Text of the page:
In article <firstname.lastname@example.org>, Butch Malahide <email@example.com> wrote:
> On Dec 24, 11:22 pm, Virgil <vir...@ligriv.com> wrote: > > In article > > <6e340766-2e08-4966-b497-0c4d83497...@10g2000yqo.googlegroups.com>, > > Butch Malahide <fred.gal...@gmail.com> wrote: > > > > > On Dec 21, 8:41 pm, Bill Taylor <wfc.tay...@gmail.com> wrote: > > > > > > On Dec 22, 5:23 am, FredJeffries <fredjeffr...@gmail.com> wrote: > > > > > > > No one has ever anywhere actually used the concept of a uniform > > > > > distributions on N to solve any problem. > > > > > > Sure they have. You can use it to calculate the probability > > > > that two randomly chosen naturals will be co-prime, for example. > > > > And many others of that type. > > > > You cannot do it using the standard reals because it would require the > > existence in the standard real number system of e an infinitesimal > > non-zero lambda smaller than any positive standard real but itself > > positive, and an infinite cardinality, card(|N), of the infinite set of > > naturals such that lambda * card(|N) = 1. > > You are tacitly assuming that probability must be a countably additive > (as opposed to finitely additive) measure. It seems kind of arbitrary > to say that probability has to be countably additive but does not have > to be, say, aleph_2-additive.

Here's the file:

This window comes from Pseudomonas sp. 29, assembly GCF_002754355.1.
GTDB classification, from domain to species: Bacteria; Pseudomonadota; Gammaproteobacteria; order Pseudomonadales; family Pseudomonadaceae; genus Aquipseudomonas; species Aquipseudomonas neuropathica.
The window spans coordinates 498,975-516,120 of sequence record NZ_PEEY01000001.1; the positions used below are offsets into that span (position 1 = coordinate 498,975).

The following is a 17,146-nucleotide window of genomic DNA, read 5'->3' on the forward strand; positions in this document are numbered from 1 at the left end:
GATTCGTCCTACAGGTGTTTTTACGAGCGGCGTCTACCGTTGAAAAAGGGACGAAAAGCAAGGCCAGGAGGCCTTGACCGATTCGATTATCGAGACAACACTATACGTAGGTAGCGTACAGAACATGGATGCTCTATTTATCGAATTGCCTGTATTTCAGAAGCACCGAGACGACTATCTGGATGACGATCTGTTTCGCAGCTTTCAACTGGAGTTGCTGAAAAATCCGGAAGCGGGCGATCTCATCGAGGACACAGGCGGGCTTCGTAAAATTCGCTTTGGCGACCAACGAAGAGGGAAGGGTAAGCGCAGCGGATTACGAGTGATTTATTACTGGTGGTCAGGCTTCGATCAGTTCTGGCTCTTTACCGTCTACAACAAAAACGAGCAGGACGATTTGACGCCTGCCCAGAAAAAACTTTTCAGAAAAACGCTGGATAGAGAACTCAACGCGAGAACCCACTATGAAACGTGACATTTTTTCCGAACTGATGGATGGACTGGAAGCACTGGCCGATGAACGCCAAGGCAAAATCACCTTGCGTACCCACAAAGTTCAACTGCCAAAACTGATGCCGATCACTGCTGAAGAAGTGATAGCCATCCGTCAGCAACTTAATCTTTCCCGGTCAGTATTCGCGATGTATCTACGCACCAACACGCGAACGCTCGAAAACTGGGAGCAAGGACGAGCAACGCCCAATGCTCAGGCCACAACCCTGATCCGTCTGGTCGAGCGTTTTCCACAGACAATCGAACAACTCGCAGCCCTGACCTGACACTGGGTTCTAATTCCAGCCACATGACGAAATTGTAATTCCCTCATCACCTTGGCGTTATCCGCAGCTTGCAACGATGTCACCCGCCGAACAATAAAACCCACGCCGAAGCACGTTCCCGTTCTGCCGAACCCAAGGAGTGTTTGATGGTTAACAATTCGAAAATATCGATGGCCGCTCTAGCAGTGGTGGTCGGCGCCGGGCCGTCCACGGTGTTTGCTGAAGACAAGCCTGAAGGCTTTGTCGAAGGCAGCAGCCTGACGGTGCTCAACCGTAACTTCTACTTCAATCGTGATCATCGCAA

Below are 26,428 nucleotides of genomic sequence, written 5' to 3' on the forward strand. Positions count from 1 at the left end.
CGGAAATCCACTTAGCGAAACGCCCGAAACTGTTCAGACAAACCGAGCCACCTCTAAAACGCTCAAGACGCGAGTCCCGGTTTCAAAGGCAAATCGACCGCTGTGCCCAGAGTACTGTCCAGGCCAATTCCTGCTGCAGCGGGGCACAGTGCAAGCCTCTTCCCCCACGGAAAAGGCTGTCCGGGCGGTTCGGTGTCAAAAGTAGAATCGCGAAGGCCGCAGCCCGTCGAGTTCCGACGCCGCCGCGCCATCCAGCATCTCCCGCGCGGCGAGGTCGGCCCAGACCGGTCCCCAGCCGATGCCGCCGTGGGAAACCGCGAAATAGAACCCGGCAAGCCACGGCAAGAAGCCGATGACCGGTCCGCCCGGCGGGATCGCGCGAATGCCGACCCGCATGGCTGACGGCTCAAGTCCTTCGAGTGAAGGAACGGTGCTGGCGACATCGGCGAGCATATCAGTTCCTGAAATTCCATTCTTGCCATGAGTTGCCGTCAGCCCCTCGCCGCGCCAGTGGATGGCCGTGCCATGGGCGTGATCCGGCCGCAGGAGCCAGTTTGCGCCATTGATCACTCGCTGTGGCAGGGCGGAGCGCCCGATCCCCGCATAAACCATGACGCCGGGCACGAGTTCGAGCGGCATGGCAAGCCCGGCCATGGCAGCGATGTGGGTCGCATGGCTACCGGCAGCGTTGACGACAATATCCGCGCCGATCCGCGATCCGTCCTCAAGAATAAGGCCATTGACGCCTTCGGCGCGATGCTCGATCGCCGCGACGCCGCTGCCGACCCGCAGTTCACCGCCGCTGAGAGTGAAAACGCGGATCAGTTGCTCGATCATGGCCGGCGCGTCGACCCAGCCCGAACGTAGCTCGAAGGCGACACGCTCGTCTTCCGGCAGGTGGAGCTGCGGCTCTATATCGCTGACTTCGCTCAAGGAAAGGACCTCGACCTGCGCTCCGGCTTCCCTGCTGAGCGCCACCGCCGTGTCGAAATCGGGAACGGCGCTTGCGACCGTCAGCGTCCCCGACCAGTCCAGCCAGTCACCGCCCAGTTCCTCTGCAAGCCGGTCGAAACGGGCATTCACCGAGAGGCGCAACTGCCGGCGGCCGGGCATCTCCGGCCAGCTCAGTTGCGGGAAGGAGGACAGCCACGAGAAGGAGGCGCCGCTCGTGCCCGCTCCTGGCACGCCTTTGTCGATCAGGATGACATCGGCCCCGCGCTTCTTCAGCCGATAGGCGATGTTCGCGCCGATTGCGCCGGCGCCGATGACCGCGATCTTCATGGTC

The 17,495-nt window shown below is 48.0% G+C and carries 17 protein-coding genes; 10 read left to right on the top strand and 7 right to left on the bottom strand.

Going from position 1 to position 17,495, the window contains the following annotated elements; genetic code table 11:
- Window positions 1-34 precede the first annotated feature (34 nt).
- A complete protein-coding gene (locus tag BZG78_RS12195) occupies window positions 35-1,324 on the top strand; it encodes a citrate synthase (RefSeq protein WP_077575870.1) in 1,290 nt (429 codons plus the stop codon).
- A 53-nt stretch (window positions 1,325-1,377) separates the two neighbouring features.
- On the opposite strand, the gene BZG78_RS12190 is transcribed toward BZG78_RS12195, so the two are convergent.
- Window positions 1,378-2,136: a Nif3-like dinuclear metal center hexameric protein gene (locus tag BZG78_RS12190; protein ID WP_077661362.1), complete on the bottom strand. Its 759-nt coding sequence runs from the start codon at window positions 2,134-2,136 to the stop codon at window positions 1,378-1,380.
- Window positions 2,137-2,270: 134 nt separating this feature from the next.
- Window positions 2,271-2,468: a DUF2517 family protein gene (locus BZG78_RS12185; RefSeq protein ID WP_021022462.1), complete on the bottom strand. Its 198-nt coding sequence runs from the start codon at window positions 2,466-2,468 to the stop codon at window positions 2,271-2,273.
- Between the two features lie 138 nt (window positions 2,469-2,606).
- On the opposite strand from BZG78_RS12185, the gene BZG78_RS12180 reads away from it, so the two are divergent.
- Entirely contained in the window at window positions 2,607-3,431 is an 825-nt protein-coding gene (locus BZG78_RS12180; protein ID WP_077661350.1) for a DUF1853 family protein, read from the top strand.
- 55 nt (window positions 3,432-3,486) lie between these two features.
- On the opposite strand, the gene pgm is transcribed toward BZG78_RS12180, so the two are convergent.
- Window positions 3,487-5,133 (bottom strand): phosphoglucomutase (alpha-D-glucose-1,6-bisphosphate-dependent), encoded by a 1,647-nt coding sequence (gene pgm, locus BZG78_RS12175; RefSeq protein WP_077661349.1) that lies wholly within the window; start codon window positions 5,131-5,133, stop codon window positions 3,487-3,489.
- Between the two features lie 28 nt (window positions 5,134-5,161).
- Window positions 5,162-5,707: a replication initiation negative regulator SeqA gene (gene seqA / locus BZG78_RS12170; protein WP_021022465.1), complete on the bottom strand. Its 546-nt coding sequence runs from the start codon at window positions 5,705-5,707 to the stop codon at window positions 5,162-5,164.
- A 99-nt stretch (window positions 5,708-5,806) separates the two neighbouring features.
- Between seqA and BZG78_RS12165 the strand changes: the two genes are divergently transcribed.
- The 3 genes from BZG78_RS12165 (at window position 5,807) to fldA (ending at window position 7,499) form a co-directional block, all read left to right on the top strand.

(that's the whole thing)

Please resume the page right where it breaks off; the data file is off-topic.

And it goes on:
The standard definition of probability requires that the sum of the probabilities over ANY set of sets making up a partition of the space be equal to one.
If you want to impose some non-standard definition, that is your prerogative, but you must not expect all others to accede to it. > > > Which cannot occur within the essentially unique (up to isomorphism of > > complete ordered Archimedian fields) standard real number system. > > "Archimedean" is redundant; a complete ordered field is necessarily > Archimedean. --